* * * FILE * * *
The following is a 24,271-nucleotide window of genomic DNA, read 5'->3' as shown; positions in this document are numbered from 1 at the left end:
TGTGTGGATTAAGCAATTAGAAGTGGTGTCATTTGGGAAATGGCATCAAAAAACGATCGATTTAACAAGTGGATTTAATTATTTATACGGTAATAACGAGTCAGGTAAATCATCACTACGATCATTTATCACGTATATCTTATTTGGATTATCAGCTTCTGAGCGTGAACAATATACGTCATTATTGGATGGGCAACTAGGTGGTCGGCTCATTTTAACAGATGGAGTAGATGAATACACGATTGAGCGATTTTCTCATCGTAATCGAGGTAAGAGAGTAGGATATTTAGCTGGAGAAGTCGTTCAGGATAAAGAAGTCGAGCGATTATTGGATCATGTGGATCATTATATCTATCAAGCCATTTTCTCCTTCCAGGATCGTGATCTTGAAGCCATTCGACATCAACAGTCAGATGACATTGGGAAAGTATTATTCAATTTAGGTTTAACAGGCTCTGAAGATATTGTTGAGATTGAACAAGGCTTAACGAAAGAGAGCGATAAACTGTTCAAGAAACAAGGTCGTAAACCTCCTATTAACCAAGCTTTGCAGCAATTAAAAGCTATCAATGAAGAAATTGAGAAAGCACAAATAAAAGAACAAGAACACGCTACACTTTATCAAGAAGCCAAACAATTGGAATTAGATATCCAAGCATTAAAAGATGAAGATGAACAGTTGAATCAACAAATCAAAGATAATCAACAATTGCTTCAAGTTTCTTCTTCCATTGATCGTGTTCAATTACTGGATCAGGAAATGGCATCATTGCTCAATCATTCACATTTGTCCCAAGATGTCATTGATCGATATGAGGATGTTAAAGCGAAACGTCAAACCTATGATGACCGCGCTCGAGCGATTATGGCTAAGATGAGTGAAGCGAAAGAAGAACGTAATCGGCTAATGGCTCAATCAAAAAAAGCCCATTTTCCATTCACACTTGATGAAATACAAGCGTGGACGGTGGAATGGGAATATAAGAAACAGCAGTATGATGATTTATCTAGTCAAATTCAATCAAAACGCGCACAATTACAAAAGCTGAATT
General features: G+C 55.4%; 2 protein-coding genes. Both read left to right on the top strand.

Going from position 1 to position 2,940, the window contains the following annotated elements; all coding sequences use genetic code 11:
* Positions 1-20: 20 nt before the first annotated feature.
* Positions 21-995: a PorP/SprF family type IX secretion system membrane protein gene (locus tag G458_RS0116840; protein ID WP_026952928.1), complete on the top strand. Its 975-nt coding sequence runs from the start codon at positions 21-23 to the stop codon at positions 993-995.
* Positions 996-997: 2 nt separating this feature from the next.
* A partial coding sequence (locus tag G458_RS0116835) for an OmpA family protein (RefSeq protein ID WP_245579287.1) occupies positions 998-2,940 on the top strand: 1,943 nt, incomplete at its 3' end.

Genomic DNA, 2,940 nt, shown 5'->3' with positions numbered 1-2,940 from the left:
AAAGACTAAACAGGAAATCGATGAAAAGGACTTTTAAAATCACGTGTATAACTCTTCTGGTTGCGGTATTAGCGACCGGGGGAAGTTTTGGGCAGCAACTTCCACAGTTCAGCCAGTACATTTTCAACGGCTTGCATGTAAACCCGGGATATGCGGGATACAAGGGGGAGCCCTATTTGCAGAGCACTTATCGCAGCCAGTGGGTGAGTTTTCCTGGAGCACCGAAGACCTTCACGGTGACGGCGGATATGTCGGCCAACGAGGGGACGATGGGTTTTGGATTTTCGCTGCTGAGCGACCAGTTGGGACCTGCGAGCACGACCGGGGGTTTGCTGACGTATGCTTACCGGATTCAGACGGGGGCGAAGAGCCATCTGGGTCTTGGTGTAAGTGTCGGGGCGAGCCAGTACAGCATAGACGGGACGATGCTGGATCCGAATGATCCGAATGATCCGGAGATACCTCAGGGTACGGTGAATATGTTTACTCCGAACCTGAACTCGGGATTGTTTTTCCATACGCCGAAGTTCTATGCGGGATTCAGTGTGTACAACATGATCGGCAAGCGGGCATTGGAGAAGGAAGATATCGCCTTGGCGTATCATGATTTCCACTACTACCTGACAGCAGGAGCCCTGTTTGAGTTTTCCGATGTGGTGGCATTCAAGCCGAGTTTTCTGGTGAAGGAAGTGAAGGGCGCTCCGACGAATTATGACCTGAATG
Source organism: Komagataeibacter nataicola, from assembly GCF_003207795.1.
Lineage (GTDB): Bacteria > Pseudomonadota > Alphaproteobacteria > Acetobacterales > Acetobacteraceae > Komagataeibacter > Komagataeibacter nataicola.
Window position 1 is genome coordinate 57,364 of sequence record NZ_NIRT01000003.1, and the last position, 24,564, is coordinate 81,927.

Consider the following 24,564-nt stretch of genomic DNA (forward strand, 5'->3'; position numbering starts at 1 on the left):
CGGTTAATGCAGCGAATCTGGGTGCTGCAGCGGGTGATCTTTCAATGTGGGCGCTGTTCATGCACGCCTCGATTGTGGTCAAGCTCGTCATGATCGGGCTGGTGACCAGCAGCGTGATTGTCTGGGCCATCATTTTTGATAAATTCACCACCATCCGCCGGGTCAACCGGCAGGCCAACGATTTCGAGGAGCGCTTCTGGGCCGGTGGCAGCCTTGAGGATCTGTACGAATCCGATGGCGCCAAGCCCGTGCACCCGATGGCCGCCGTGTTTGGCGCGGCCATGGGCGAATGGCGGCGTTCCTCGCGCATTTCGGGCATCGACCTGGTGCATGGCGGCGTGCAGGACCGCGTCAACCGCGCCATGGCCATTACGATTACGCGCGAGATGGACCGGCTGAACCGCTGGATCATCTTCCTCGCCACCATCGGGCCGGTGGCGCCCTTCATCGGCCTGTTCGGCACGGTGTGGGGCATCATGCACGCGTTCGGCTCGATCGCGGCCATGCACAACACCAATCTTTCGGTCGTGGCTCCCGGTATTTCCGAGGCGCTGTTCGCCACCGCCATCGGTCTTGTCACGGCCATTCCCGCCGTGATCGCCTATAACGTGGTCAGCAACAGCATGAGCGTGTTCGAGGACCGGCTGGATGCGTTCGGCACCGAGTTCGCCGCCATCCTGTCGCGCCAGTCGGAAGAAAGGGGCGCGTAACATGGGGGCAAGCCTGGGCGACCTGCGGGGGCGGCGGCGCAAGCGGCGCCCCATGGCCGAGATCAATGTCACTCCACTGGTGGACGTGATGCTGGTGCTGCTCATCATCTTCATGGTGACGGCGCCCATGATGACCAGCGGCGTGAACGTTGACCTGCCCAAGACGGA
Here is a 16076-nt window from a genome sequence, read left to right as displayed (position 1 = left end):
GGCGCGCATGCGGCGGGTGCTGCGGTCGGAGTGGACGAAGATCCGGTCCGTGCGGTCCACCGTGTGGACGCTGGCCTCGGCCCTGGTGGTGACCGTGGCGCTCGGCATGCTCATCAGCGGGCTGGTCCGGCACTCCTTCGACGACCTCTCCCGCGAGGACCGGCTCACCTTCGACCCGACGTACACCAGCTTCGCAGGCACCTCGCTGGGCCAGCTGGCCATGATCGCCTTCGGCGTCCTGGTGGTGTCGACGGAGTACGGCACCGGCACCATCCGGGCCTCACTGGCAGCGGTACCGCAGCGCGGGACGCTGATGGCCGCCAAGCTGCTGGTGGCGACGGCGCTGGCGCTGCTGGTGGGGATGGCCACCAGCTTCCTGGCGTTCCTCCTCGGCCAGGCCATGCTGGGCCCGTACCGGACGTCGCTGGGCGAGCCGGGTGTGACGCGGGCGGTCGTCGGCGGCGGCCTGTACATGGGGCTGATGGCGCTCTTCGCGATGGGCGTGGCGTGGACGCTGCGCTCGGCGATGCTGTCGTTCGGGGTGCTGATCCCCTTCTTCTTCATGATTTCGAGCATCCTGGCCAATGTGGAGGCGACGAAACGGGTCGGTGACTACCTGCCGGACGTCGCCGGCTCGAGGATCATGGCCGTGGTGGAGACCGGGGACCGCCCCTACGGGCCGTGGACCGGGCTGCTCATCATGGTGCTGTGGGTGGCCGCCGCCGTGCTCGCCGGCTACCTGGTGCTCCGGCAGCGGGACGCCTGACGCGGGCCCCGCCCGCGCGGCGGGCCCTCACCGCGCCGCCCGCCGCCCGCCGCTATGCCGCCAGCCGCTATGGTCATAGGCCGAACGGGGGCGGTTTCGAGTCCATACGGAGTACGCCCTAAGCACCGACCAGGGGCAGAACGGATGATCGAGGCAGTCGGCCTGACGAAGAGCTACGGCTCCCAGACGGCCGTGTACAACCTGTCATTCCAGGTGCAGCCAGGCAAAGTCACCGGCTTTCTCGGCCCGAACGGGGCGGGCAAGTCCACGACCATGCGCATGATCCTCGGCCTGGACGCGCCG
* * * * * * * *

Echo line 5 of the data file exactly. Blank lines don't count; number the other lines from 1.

* Positions 1-20: 20 nt before the first annotated feature.